According to a new study, cannabis is becoming much stronger. Researchers from the study examined over 38,600 samples of black market cannabis captured by the United States Drug Enforcement Administration over the last two decades. They saw that the level of THC, also known as tetrahydrocannabinol, the main psychoactive ingredient in cannabis, in the cannabis samples rose by approximately four percent in 1995 to around twelve percent in 2014.

On the other hand, it turns out that the amount of CBD, also known as cannabidiol, an ingredient in cannabis used for its possible health benefits, dropped from around 0.28% in 2001 to nothing under 0.15% in 2014. When the ratio of THC to CBD was examined, it became evident that cannabis in THC was fourteen times the CBD level in 1995. However, in 2014, THC was eighty times the CBD level.

“We can see that the ratio of THC to CBD has really, really increased and climbed so much higher,” according to Mahmoud A. ElSohly, lead study author and professor of pharmaceutics at the University of Mississippi.

During the study, the scientists examined 39,000 samples of black market cannabis. Most of these samples were directly from the marijuana plant. However, there were also parts of hashish, which is another part of cannabis-infused with certain plant particles. In addition, there was also hash oil, which is taken from marijuana in the form of oil.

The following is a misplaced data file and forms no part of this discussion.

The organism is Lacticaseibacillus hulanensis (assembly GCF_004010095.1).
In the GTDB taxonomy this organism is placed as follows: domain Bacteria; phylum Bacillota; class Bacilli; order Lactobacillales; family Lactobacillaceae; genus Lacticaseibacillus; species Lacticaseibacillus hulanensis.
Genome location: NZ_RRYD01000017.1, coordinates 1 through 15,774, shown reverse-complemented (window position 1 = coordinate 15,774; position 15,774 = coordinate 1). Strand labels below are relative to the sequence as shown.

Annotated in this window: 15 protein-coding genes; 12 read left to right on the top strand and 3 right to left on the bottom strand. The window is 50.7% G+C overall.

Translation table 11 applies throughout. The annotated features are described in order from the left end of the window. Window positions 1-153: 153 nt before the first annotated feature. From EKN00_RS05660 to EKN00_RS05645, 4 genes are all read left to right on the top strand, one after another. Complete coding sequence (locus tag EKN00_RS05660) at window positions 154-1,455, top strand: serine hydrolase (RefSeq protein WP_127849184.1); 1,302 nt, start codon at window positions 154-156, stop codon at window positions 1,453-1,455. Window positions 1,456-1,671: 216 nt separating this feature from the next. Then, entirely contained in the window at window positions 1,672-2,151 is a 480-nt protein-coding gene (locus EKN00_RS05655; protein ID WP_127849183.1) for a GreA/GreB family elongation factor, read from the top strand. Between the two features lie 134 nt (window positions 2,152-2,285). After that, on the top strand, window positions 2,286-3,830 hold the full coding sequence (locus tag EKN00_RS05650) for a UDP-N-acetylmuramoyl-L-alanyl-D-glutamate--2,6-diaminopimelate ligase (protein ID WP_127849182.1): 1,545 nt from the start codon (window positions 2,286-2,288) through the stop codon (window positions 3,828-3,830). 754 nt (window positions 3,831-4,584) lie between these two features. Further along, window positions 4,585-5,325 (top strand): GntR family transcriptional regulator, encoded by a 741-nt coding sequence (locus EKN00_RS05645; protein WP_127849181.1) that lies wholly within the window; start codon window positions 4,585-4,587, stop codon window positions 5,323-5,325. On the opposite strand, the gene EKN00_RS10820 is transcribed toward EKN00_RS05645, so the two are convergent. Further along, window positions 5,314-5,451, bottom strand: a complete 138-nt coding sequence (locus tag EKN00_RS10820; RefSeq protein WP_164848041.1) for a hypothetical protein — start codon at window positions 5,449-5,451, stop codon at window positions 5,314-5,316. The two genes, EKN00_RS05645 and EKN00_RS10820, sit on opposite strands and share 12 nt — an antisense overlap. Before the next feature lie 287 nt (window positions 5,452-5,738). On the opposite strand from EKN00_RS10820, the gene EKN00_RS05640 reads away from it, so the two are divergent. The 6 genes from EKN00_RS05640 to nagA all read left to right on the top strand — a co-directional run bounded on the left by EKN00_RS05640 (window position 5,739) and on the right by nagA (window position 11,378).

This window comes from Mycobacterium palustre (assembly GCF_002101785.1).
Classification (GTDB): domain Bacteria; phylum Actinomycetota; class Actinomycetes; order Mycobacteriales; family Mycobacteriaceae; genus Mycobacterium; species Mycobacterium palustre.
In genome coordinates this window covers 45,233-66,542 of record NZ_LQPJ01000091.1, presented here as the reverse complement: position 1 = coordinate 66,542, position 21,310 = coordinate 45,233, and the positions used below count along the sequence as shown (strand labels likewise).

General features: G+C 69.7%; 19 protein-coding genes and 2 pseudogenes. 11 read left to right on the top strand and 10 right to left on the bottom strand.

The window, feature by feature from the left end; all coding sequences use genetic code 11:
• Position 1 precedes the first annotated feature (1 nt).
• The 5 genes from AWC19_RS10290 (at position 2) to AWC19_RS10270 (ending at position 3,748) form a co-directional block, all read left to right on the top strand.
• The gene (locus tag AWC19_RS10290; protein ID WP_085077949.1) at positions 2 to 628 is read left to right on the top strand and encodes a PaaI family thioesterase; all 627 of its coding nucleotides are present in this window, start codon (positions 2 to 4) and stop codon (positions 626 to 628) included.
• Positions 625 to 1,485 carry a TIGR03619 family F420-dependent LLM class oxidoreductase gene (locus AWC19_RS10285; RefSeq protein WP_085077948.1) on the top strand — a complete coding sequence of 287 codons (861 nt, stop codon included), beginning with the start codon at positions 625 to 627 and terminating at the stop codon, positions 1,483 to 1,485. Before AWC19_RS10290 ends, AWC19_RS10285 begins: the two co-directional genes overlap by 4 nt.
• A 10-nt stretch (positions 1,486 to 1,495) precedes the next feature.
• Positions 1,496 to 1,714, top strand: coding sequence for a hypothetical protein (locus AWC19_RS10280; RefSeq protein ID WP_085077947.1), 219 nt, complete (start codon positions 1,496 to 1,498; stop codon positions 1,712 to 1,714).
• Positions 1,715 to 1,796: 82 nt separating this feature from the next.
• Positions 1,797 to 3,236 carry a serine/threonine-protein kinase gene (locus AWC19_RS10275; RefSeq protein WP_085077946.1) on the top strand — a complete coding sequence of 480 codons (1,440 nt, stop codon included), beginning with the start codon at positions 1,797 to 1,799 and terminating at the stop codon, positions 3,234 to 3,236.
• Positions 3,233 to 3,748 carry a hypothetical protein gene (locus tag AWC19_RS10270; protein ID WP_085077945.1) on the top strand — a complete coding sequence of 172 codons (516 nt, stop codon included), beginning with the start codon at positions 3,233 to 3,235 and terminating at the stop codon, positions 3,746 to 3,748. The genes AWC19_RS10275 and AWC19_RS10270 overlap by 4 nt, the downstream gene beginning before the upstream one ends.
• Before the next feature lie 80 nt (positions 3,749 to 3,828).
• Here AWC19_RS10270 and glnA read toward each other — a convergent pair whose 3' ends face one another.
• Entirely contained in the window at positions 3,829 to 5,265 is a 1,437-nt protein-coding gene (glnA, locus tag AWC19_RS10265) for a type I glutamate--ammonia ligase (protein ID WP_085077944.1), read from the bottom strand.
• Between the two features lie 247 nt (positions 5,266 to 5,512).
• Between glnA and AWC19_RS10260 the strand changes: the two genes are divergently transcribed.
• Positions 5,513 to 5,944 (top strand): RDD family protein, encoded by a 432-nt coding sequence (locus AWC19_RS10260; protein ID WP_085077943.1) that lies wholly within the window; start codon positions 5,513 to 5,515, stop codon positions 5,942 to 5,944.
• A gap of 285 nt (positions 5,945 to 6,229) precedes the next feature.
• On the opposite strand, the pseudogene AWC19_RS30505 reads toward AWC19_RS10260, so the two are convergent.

The scientists also discovered after examining the plant material capturing during the last four tears of the study, there was a huge spike in samples of sinsemilla, a type of cannabis much stronger than other types of marijuana, according to the study, released on January 19th in the journal Biological Psychiatry. The growth in marijuana’s strength may have some bad effects on the health of smokers, according to ElSohly.

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